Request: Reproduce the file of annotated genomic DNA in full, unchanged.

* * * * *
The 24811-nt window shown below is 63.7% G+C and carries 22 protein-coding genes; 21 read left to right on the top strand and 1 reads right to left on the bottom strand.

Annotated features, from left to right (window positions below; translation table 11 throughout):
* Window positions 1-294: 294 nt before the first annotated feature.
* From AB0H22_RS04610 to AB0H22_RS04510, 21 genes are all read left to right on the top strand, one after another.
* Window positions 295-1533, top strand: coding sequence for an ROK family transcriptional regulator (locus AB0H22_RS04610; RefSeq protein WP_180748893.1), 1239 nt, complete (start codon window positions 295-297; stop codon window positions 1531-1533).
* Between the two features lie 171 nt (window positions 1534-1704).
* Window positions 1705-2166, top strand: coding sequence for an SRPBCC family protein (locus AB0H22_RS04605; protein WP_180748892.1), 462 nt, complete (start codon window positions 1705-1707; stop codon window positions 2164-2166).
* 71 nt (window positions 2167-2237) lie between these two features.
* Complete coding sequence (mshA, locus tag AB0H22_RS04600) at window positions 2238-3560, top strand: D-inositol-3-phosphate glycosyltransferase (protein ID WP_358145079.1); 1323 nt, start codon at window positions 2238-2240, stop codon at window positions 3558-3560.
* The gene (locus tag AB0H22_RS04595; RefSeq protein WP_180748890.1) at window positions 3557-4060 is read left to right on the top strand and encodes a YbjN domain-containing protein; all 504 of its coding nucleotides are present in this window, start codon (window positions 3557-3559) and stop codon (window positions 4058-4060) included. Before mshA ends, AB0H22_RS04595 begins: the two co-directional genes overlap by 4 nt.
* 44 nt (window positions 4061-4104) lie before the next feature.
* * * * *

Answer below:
The 24811-nt window shown below is 63.7% G+C and carries 22 protein-coding genes; 21 read left to right on the top strand and 1 reads right to left on the bottom strand.

Annotated features, from left to right (window positions below; translation table 11 throughout):
* Window positions 1-294: 294 nt before the first annotated feature.
* From AB0H22_RS04610 to AB0H22_RS04510, 21 genes are all read left to right on the top strand, one after another.
* Window positions 295-1533, top strand: coding sequence for an ROK family transcriptional regulator (locus AB0H22_RS04610; RefSeq protein WP_180748893.1), 1239 nt, complete (start codon window positions 295-297; stop codon window positions 1531-1533).
* Between the two features lie 171 nt (window positions 1534-1704).
* Window positions 1705-2166, top strand: coding sequence for an SRPBCC family protein (locus AB0H22_RS04605; protein WP_180748892.1), 462 nt, complete (start codon window positions 1705-1707; stop codon window positions 2164-2166).
* 71 nt (window positions 2167-2237) lie between these two features.
* Complete coding sequence (mshA, locus tag AB0H22_RS04600) at window positions 2238-3560, top strand: D-inositol-3-phosphate glycosyltransferase (protein ID WP_358145079.1); 1323 nt, start codon at window positions 2238-2240, stop codon at window positions 3558-3560.
* The gene (locus tag AB0H22_RS04595; RefSeq protein WP_180748890.1) at window positions 3557-4060 is read left to right on the top strand and encodes a YbjN domain-containing protein; all 504 of its coding nucleotides are present in this window, start codon (window positions 3557-3559) and stop codon (window positions 4058-4060) included. Before mshA ends, AB0H22_RS04595 begins: the two co-directional genes overlap by 4 nt.
* 44 nt (window positions 4061-4104) lie before the next feature.